|Photo courtesy Altran Group.|
The 17-hour flight had some turbulence and challenges for pilot Bertrand Piccard, but nothing he couldn't handle.
"After flying towards Tangier and over the Strait of Gibraltar, the solar aircraft steered in the direction of Seville," officials said in a statement. "Because of strong crosswinds over the Iberian Peninsula, the pilot found a holding area west of Seville where he waited for the right moment to continue his journey towards Toledo."
The footage from news service EFEverde shows the Solar Impulse cruise silently in for a landing. Its lights illuminate the broad but lightweight frame something akin to a UFO.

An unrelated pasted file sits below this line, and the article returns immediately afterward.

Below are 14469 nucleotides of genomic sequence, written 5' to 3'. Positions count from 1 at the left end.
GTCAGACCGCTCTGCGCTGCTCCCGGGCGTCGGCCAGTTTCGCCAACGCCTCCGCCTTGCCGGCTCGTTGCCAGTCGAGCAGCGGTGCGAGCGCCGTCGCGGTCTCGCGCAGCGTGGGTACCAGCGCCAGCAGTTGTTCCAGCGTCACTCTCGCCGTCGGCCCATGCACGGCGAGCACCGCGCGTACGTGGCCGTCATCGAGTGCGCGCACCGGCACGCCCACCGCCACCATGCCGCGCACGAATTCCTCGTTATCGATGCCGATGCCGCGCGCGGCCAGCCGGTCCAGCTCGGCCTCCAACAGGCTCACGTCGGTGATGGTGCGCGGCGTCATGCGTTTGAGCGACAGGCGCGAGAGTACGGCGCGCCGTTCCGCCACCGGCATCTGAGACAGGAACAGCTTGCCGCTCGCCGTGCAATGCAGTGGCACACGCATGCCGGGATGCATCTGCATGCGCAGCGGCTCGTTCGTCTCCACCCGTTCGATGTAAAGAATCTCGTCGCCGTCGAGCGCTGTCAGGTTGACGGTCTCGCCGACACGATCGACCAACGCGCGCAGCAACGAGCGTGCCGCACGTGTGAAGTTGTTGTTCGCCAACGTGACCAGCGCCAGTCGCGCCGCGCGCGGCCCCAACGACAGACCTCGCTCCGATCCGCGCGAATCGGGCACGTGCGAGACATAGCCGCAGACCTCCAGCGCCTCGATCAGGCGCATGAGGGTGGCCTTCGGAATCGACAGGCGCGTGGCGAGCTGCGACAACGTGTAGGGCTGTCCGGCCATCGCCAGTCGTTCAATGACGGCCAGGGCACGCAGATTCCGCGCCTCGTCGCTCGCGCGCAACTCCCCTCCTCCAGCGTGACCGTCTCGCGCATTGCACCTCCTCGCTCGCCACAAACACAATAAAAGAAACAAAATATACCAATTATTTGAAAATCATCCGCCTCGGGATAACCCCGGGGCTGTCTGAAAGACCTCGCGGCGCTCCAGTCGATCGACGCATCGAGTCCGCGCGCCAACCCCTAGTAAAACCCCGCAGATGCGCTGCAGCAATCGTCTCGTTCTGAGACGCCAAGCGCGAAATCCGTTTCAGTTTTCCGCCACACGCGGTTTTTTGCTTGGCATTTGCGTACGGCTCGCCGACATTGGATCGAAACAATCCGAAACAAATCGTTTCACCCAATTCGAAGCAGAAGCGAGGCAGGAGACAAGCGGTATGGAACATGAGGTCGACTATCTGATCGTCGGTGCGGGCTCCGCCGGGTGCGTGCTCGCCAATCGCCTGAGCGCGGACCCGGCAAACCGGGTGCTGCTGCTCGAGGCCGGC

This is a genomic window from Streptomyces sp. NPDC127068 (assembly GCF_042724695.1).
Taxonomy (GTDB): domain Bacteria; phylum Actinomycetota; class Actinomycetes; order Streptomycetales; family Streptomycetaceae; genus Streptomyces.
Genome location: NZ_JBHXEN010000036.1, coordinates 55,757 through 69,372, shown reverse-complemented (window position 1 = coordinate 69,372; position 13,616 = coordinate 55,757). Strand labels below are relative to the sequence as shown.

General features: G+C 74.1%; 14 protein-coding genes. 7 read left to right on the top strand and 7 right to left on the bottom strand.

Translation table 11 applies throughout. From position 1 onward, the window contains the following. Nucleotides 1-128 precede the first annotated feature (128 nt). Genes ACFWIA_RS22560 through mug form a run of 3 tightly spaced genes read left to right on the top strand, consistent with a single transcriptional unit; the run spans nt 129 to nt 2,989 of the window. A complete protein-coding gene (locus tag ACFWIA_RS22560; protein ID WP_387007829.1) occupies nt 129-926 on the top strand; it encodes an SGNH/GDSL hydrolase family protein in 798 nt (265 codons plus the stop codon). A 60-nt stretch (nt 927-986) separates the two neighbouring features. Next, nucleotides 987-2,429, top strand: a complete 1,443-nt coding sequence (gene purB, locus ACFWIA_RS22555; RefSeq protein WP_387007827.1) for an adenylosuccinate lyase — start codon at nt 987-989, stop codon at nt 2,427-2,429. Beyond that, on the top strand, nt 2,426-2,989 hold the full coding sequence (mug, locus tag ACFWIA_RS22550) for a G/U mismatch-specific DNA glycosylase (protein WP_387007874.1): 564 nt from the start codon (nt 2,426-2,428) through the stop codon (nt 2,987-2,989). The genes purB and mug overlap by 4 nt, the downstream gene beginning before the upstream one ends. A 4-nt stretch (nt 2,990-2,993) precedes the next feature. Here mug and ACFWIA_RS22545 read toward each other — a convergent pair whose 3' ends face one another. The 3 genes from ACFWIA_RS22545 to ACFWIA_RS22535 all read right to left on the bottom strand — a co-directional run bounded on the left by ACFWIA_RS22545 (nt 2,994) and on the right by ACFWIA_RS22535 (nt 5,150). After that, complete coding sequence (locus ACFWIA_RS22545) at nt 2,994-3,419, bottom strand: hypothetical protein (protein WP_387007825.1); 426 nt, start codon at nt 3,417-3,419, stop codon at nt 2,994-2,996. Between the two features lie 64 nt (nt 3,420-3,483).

"I hope that Europe will learn from Morocco’s example," Piccard says right after the flight. He's referring to the country's investment into solar infrastructure. "It’s precisely during times of global crisis that there needs to be an investment in renewable energies and energy savings, providing us with what’s necessary to sustain employment, purchasing power and a positive trade balance.
"Thank you Morocco for giving us the good example by building the world’s largest solar power plant."
The slow-moving plane has the wingspan of an Airbus A340 and 12,000 solar cells integrated into the wings to supply four electric motors. The solar cells also charge the 400kg lithium polymer batteries so it can fly at night.
Altran Group, an engineering company involved with the project, says the Solar Impulse team faces far greater challenges when it returns to home base. "The next major stages in the development of Solar Impulse are to cross the Atlantic then to fly around the world on-board a 2nd prototype, already under construction," Altran officials say.